October 3, 2007
Readers Respond to Windjammer Woes
Windjammer -- Is it Over?
Fans of Windjammer have been waiting for the fiscally strapped line's luck to change after canceled cruises left passengers, ships and crewmembers stranded -- and the future of the company up in the air.
Well, the wait's not over yet. The Miami Herald reports today that a deal that could have saved the struggling line has fallen through -- and the potential savior is actually suing Windjammer and the family trust that owns the business, alleging they've negotiated with other investors on the sly.
Miami-based Jerry Ceder is the investor lashing out at Windjammer with a lawsuit. According to the Miami Herald, Ceder was part of a group seeking "controlling interest" in the cruise line. Ceder is alleging now that the company and the trust have violated an agreement "by negotiating with other parties for the financing or sale of an equity interest in Windjammer" -- after his group laid out $373,000 in advance to pay creditors, crews' wages, fuel costs and other expenses.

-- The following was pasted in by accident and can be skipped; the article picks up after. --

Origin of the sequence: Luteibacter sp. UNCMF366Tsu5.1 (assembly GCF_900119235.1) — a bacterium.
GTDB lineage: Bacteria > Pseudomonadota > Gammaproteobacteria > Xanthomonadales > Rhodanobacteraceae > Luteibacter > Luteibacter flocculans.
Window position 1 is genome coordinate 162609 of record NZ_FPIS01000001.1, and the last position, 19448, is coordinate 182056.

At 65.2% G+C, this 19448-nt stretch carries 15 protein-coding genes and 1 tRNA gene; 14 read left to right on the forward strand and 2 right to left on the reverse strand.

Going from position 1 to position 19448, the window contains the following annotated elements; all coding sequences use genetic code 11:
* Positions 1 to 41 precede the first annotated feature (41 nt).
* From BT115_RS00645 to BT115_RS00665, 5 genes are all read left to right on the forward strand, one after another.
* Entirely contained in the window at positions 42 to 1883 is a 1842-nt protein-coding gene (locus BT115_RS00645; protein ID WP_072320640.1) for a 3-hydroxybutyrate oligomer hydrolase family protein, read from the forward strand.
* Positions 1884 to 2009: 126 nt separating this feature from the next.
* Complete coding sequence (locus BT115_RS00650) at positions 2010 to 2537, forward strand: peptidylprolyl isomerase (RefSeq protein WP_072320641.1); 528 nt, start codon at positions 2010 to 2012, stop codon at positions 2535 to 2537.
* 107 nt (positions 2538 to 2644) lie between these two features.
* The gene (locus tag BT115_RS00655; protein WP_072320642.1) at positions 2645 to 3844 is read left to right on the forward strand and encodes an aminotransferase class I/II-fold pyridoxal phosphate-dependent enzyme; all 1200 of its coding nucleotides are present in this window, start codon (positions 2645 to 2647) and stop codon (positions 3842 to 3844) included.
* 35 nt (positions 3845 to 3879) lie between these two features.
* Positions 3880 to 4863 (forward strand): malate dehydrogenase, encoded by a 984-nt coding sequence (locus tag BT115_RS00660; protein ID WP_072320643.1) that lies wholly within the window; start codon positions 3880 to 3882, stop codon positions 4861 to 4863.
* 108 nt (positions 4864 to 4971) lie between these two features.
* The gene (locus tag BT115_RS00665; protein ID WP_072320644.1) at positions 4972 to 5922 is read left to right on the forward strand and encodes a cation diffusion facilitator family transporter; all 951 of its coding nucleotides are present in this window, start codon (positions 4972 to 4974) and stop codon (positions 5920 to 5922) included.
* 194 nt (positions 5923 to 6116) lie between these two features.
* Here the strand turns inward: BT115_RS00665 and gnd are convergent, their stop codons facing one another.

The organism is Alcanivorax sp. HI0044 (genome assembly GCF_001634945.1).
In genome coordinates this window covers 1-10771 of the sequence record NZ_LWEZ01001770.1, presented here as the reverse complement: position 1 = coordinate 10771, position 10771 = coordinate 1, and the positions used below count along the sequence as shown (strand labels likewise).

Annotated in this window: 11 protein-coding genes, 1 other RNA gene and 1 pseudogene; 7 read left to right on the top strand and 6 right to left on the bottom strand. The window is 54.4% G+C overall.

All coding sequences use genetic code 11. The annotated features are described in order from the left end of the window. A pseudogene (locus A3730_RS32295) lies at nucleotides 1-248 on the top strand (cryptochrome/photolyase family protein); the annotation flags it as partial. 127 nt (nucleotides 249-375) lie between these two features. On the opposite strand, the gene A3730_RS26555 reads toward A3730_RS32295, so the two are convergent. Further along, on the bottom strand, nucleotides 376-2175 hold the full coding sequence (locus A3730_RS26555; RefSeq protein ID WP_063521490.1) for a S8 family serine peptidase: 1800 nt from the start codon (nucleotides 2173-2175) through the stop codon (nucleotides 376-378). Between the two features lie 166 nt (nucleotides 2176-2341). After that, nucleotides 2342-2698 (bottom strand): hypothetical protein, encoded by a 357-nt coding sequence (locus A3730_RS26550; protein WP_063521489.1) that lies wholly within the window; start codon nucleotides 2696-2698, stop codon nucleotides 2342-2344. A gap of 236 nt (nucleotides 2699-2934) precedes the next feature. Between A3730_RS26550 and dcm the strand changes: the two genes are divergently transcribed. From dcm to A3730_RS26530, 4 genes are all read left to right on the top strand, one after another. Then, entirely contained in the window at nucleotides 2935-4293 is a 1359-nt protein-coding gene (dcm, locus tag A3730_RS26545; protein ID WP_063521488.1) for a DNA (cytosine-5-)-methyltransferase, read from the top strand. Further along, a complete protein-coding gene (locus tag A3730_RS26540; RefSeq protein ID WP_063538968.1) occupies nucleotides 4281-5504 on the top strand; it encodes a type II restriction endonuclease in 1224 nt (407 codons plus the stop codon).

It's unclear whether any other investors have actually bitten, as spokespersons have yet to respond to requests for comment.
Meanwhile, Windjammer's shipping agency in Aruba has been supplying bottled water to crewmembers of the Polynesia. "They have food," employee Nancy Kock told the Miami Herald, "but not enough, I think."
What's next? The Miami Herald further reports that a group of former passengers and sailing enthusiasts are considering buying one or more of the company's ships. Former Windjammer captain Neil Carmichael is heading up a small group of investors, and tells the paper he is in talks with the U.K. lawyer who oversees the family trust -- and drawing up a business plan.
--by Melissa Baldwin, Managing Editor